And what about the composition? Does it support the evoking of atmospheres as well? In short, yes. Tsukamoto styles his composition according to which atmosphere he wants to evoke. While campy moments are more have on fluid dreamy-like cinematographically movement, moments that need to heighten the tension or evoke a sense of uneasiness rely more on close-ups and zoom-ins to highlight emotions, e.g. of fear, shock, or sadness, and shaky framing to emphasize the threatening presence of something horrifying and violent (Cine-note 1).
Tsukamoto’s composition, in fact, allows the encounter between the style of acting, the myriad of effects, and the music to reach its optimal effect, be it by charming the spectator with its silly campiness, by making the spectator feel uneasy by the sensible but often seductive threat that resides in the darkness, or by shocking him with bloody violence or some Lovecraftian-inspired body-horror. The visual pleasure of Tsukamoto’s narrative lies, in other words, in the playful interaction between its effective composition, the creative visual elements (e.g. Hieda’s home-made steampunk-like inventions) and practical effects, and its rich musical accompaniment.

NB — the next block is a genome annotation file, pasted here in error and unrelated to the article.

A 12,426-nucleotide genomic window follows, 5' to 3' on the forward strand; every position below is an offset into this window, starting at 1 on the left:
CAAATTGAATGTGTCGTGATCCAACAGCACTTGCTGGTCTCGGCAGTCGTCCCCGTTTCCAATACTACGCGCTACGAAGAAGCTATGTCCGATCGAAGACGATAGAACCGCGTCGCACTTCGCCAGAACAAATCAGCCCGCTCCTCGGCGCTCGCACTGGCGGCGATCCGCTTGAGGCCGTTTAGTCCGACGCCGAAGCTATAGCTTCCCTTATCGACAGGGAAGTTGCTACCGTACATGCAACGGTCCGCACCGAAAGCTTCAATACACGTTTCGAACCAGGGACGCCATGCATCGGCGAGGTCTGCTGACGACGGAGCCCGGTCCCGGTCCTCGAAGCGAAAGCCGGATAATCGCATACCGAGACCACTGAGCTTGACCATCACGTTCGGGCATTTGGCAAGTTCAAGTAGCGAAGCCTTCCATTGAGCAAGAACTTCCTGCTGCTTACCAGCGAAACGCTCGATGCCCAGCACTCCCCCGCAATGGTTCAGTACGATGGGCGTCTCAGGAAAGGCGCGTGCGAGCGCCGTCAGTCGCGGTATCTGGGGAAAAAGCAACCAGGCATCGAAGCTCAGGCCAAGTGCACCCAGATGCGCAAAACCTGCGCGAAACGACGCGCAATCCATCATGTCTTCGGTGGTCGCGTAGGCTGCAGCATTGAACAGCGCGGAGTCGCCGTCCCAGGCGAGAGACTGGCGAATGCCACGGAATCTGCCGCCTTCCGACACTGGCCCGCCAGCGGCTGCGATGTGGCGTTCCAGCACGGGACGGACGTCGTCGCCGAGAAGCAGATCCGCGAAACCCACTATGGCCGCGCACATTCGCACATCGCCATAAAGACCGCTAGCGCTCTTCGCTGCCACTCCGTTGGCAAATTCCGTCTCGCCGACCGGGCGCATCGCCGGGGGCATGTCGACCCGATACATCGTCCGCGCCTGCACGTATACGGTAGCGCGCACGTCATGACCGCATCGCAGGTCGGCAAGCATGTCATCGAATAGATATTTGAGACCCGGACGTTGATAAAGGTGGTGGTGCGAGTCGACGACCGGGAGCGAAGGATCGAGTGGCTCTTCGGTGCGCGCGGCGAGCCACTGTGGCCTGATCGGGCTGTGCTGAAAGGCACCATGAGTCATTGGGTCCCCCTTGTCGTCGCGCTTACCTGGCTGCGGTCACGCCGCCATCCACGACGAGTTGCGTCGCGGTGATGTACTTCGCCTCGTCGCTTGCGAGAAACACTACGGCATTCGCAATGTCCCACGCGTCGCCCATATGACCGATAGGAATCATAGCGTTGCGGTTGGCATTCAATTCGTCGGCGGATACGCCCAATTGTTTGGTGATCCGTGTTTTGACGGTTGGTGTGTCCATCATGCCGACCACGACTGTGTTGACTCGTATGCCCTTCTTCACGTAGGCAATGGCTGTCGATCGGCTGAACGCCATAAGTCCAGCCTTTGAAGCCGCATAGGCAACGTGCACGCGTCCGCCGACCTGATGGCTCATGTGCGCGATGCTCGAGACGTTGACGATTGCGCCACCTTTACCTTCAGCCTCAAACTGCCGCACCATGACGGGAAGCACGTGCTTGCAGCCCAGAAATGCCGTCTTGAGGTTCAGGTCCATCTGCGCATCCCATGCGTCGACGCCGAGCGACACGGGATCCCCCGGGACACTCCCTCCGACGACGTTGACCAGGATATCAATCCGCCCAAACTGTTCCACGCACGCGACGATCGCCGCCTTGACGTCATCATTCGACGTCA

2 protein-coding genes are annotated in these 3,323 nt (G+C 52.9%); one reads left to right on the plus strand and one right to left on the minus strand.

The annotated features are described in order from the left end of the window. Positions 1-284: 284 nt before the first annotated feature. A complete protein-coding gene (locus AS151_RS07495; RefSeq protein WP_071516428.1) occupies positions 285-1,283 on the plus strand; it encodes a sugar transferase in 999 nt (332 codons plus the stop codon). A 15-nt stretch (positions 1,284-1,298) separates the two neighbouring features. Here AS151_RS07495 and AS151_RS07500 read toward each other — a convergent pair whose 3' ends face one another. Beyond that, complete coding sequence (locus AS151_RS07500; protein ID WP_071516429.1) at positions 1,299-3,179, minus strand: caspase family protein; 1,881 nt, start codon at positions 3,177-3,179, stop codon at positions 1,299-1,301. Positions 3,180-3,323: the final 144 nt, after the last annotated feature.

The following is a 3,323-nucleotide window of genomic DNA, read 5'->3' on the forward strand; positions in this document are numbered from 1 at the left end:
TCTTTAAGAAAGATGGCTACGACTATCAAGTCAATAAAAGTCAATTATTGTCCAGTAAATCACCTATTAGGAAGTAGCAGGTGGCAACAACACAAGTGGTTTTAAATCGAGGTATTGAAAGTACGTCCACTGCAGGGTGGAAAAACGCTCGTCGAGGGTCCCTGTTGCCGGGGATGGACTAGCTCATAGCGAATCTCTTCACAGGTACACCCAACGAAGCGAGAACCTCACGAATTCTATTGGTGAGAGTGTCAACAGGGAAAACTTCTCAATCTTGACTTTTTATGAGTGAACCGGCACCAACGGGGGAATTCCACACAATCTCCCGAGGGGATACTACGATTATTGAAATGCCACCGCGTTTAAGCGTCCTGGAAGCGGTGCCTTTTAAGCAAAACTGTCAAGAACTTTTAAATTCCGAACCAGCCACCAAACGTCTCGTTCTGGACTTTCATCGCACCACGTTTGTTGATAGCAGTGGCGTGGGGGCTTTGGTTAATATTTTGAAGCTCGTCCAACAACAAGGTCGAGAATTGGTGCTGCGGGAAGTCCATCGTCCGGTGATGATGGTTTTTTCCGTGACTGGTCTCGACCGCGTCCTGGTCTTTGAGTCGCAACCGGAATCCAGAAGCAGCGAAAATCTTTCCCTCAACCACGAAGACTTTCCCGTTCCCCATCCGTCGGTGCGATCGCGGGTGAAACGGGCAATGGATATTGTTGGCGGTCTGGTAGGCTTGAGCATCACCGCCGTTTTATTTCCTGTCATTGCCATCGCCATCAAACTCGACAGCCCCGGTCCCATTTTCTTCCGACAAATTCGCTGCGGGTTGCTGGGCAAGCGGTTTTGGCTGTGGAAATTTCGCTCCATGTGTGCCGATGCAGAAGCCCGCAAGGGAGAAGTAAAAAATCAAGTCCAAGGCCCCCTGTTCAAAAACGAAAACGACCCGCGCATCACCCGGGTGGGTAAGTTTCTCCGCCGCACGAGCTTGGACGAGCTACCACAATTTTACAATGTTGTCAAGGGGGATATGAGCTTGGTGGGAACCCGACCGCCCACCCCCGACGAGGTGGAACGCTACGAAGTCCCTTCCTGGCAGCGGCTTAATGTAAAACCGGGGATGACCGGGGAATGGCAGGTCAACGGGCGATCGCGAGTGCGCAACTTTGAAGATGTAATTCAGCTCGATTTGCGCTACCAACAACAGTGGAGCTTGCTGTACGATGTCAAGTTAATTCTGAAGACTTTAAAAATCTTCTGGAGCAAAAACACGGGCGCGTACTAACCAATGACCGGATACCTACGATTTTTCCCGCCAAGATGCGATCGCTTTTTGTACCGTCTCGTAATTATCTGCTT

While we have mentioned the effects a few times in passing, there is, of course, more to say about these practical effects and the stop-motion elements. In short, the myriad effects still hold up after all these years. Their age might be plain obvious at times, but Tsukamoto’s skill to fluidly and convincingly integrate these effects e.g. blood splatter, the decapitations, the creepy movement of the Yokai, … etc. into the fabric of his narrative plays an instrumental role why Hiroku the Goblin is such an enthralling narrative. It is, furthermore, because these effects succeed in vividly signaling the presence of something horrifying that the alternation between the naive campy moments and the deadly and creepy horror that, at any time, can burst forth attains its disconcerting flavour and captivating power.
Tsukamoto’s Hiroku The Goblin is a classic, a narrative that expertly blends two contradictory atmospheres, a campy one and a threatening one, into an unforgettable experience that is as touchingly lighthearted as is it disturbingly horrifying. His first studio project does not only confirm Tsukamoto as a master of crafting atmosphere, but also a master of delivering satisfying yet unsettling horror.
Cine-note 1: Shaky framing only marks the more savagely dynamic POV shots. The use of these shaky and energetic pov-shots is not only effective because it sensibly evokes the presence of a bloodthirsty yokai, but because it forces the spectator in the position of the monstrous gaze. In other words, by using these kinds of shots, the spectator is put in the position of a ‘beast’ without, at least for a while, being able to grasp its ultimate desire or knowing its identity.